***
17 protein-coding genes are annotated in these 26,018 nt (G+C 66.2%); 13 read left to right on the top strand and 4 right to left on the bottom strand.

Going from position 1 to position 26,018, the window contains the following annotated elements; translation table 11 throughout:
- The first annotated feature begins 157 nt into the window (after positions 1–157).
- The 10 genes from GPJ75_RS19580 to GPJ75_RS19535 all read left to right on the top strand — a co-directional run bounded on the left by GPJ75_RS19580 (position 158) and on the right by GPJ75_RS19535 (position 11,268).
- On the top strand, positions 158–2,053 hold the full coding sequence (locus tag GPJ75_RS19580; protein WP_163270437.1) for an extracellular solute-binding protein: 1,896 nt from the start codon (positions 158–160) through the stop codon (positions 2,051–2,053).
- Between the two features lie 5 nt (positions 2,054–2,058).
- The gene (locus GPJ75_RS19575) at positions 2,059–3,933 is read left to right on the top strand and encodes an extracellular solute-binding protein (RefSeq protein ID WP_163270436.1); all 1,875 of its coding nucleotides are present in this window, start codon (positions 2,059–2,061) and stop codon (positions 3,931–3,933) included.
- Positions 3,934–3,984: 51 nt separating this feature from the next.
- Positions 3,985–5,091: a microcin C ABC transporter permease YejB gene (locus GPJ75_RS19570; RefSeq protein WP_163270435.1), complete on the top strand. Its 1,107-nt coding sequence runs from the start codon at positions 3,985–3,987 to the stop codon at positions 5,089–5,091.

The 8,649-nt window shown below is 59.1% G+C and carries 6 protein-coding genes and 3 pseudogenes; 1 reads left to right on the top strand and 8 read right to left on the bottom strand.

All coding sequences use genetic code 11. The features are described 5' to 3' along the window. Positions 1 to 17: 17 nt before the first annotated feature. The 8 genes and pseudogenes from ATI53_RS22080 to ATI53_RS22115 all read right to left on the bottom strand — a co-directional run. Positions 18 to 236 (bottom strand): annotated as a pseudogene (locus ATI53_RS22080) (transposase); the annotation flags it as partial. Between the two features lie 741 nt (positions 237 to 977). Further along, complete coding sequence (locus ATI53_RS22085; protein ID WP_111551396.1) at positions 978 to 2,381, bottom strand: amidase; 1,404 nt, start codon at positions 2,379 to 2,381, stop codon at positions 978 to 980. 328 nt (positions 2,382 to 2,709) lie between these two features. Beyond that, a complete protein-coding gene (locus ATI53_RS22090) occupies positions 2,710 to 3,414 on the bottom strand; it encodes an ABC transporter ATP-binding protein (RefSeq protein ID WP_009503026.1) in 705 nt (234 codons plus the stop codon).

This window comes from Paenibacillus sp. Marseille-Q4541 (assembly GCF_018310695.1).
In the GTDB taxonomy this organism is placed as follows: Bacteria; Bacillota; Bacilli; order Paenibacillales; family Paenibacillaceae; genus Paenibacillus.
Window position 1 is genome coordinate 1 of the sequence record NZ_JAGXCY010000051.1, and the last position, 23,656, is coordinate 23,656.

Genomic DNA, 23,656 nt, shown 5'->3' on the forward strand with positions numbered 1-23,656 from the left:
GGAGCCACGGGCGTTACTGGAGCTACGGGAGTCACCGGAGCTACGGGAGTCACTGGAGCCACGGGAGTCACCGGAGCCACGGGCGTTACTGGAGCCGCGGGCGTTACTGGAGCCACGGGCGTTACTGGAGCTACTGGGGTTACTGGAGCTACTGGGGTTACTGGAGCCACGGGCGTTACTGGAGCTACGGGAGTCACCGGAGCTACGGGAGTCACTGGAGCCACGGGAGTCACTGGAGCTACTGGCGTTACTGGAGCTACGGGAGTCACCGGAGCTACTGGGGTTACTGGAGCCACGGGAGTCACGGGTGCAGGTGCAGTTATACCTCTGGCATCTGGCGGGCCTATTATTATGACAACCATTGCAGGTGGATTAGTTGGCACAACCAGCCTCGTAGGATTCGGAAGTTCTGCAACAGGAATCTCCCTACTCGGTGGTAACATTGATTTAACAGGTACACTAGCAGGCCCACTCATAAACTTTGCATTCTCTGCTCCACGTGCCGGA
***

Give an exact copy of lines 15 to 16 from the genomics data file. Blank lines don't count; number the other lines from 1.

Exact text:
Genomic DNA, 23,656 nt, shown 5'->3' on the forward strand with positions numbered 1-23,656 from the left:
GGAGCCACGGGCGTTACTGGAGCTACGGGAGTCACCGGAGCTACGGGAGTCACTGGAGCCACGGGAGTCACCGGAGCCACGGGCGTTACTGGAGCCGCGGGCGTTACTGGAGCCACGGGCGTTACTGGAGCTACTGGGGTTACTGGAGCTACTGGGGTTACTGGAGCCACGGGCGTTACTGGAGCTACGGGAGTCACCGGAGCTACGGGAGTCACTGGAGCCACGGGAGTCACTGGAGCTACTGGCGTTACTGGAGCTACGGGAGTCACCGGAGCTACTGGGGTTACTGGAGCCACGGGAGTCACGGGTGCAGGTGCAGTTATACCTCTGGCATCTGGCGGGCCTATTATTATGACAACCATTGCAGGTGGATTAGTTGGCACAACCAGCCTCGTAGGATTCGGAAGTTCTGCAACAGGAATCTCCCTACTCGGTGGTAACATTGATTTAACAGGTACACTAGCAGGCCCACTCATAAACTTTGCATTCTCTGCTCCACGTGCCGGA